Check out the weekly podcast through the website, or:

For all of us dealing with OCD no matter how severe and in whatever shape or form, know that your inner fortitude must be incredibly strong to deal with this monster every day.

It was Winston Churchill who gave his manic depression the name ‘black dog’ and I think a lot of you reading this may know what he was referring to when he penned that 75 years ago, I certainly can.

My OCD story started almost 5 years ago. I was 35.

I had a newborn son at home, life was great despite being exhausted ( he was a terrible sleeper) but I still had some of that new Dad ‘shine’ to me…it kept me going through those long days trying my best to manage a work/ life balance.

I remember the day so vividly when my OCD raised its ugly head for the first time. I was walking home after work , I used to cherish that time. Clear the mind…. Fresh air.  I couldn’t wait to get home and see my baby boy. it was unseasonably warm for a February day in Toronto and it felt good to be walking with the sun on my face . Out of nowhere I had this thought ‘what if I hate my son ?’  It felt like An MMA fighter had sunk his fist into my solar plexus and was circling the ring looking for his next opening. I just stood there on the pavement, horrified, confused, scared… That thought sent a 50,000 volt shock through my system. I couldn’t get it out of my head.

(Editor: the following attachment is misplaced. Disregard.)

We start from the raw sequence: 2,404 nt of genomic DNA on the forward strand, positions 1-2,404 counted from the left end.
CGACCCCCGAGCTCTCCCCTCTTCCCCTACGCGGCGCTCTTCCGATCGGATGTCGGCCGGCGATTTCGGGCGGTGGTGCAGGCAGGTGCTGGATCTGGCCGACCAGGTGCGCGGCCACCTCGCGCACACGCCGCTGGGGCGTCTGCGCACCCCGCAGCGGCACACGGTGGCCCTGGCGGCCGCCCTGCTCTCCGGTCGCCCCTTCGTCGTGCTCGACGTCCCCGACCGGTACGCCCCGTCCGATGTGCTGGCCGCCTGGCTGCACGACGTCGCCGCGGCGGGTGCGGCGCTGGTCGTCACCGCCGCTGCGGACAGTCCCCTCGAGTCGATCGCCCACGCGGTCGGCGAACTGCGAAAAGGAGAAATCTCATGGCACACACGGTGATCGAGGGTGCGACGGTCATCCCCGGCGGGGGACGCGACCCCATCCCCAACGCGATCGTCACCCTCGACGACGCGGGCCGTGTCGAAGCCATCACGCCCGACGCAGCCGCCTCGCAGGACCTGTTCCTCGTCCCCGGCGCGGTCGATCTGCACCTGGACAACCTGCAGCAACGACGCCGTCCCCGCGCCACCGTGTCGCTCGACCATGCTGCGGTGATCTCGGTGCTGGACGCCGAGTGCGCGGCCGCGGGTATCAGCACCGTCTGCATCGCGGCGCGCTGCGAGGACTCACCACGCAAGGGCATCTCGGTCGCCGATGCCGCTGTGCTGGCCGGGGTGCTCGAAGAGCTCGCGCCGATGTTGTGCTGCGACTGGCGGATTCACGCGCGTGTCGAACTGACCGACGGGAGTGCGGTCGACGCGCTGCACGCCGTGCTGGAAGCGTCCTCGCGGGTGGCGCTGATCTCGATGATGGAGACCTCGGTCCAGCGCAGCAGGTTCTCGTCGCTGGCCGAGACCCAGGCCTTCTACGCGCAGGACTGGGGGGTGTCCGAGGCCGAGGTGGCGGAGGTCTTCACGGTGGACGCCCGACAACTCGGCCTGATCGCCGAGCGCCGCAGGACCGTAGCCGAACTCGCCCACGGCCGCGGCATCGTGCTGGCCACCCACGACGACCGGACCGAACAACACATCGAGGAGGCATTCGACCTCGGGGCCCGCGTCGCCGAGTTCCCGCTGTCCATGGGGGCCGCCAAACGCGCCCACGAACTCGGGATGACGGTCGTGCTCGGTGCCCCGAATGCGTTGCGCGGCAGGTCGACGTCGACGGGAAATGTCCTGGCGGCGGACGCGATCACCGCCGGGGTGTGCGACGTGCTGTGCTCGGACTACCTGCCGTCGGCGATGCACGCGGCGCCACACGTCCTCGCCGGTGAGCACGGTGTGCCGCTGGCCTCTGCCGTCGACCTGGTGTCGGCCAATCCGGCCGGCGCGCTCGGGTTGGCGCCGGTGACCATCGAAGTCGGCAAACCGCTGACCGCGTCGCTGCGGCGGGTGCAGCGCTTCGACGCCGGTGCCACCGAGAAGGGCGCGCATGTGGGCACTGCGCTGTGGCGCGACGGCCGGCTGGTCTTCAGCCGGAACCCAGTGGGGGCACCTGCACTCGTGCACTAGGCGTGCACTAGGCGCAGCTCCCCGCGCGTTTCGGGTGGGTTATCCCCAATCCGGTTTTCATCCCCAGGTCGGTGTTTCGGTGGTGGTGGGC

That thought tormented me for days, weeks. I woke up crying, couldn’t get out of bed, failed miserably at my job ( I’d go on mute during conference calls when I was working from home to cry) .. I was totally disorientated by all of this and I had a 5 month old baby at home who needed his father to get his shit together. I didn’t know where to go, what to do…I thought I had postpartum depression (it affects fathers too) so naturally turned to my GP for help after my self diagnosis. I started on meds, that helped the mood somewhat but I think you all know where I’m going here… The horrible thoughts continued…. They got worse but it was always a flavor of that same thought… ‘what if I hate my son’

How could I have such a thought, I loved my son more than anything in this world. I was disgusted and ashamed of myself. Weeks turned into months. I went to see therapists explaining my horrible thoughts and they all smiled and nodded along sympathetically. I was just depressed they told me, ‘you have a lot going on’. How naive I was.